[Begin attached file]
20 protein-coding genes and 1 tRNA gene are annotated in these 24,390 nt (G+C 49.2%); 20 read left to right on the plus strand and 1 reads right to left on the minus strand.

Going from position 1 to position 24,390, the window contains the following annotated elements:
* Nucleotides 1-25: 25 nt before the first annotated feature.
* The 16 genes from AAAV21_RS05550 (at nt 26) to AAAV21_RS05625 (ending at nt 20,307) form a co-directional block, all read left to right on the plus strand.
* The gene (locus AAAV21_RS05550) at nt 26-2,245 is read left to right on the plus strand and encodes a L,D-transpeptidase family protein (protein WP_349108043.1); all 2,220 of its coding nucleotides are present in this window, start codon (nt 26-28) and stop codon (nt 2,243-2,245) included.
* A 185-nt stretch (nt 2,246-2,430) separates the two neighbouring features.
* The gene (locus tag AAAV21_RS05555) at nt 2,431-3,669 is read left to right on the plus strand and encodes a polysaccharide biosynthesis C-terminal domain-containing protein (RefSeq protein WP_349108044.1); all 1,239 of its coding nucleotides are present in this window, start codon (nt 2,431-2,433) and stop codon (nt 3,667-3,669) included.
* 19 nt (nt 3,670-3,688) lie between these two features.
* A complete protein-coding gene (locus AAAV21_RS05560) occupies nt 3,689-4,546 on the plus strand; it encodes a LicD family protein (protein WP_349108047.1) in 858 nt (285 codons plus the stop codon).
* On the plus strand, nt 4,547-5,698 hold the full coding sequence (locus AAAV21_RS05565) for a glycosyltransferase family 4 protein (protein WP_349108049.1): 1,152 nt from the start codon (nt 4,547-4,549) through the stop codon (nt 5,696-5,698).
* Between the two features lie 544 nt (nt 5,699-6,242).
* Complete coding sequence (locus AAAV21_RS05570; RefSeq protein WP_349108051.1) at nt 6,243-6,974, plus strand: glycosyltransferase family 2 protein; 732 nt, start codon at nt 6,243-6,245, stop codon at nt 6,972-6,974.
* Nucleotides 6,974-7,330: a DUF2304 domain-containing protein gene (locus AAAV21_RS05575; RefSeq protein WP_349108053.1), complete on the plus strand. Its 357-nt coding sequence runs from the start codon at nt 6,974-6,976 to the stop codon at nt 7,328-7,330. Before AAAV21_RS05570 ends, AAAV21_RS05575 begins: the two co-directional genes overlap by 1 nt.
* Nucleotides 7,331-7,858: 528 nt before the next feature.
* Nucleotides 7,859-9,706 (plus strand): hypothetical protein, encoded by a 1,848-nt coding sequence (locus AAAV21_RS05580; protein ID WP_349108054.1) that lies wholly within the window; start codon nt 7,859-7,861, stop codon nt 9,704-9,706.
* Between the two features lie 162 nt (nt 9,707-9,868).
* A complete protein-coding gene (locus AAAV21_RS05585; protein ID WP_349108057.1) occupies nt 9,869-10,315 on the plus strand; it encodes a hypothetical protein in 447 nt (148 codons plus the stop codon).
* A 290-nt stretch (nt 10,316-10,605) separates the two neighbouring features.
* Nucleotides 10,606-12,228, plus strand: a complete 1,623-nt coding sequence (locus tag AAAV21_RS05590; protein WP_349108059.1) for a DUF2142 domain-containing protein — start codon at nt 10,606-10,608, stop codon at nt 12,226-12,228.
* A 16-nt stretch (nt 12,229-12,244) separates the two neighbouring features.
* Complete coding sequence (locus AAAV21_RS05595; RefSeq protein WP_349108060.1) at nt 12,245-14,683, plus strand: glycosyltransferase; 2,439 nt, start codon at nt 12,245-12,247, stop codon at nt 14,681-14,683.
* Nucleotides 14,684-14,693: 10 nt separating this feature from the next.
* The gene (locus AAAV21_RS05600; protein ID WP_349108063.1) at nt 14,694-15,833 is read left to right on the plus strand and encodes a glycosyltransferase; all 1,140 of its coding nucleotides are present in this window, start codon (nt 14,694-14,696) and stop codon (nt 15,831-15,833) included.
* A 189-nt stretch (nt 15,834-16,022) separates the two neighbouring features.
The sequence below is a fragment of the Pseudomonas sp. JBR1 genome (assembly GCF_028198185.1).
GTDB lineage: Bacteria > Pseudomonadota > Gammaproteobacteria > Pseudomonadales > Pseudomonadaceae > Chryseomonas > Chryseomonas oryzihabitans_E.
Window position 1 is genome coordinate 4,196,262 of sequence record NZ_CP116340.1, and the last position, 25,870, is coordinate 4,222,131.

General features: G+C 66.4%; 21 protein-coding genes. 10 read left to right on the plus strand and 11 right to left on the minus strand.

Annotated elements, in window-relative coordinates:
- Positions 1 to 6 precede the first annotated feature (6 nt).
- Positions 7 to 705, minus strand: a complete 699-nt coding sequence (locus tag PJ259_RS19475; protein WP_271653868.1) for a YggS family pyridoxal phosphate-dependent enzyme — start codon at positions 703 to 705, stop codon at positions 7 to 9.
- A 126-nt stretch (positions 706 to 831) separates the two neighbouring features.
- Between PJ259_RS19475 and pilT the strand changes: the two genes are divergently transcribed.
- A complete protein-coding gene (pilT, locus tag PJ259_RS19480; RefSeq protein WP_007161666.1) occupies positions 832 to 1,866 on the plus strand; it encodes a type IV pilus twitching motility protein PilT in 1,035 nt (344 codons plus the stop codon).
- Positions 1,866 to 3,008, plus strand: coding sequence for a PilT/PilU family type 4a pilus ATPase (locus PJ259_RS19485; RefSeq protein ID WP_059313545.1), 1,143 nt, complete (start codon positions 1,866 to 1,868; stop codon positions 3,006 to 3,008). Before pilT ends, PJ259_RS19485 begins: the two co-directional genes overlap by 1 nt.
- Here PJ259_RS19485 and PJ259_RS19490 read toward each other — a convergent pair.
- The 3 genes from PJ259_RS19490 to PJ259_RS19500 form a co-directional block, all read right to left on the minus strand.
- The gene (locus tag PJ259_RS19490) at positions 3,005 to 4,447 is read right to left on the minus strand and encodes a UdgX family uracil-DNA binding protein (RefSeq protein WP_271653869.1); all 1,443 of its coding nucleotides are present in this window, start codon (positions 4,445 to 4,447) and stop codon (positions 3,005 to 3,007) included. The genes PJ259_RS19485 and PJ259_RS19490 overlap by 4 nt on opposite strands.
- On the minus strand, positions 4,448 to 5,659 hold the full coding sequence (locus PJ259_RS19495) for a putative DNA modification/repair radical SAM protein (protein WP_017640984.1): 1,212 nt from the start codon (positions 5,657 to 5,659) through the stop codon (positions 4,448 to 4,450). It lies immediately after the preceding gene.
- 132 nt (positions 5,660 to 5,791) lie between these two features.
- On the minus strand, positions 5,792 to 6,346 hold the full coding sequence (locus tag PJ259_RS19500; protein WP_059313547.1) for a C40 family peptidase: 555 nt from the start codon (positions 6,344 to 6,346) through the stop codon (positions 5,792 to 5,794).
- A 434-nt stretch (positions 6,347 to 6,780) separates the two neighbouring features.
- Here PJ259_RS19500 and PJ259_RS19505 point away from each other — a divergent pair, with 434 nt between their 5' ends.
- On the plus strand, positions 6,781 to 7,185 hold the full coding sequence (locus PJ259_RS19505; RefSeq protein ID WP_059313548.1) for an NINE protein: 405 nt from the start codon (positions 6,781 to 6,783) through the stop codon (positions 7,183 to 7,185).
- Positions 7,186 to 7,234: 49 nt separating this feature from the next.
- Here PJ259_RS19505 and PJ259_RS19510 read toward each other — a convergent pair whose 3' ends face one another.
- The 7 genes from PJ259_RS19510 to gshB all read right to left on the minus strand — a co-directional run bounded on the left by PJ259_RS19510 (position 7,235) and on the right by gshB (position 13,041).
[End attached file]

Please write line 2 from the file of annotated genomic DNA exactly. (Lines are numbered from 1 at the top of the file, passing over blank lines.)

Going from position 1 to position 24,390, the window contains the following annotated elements: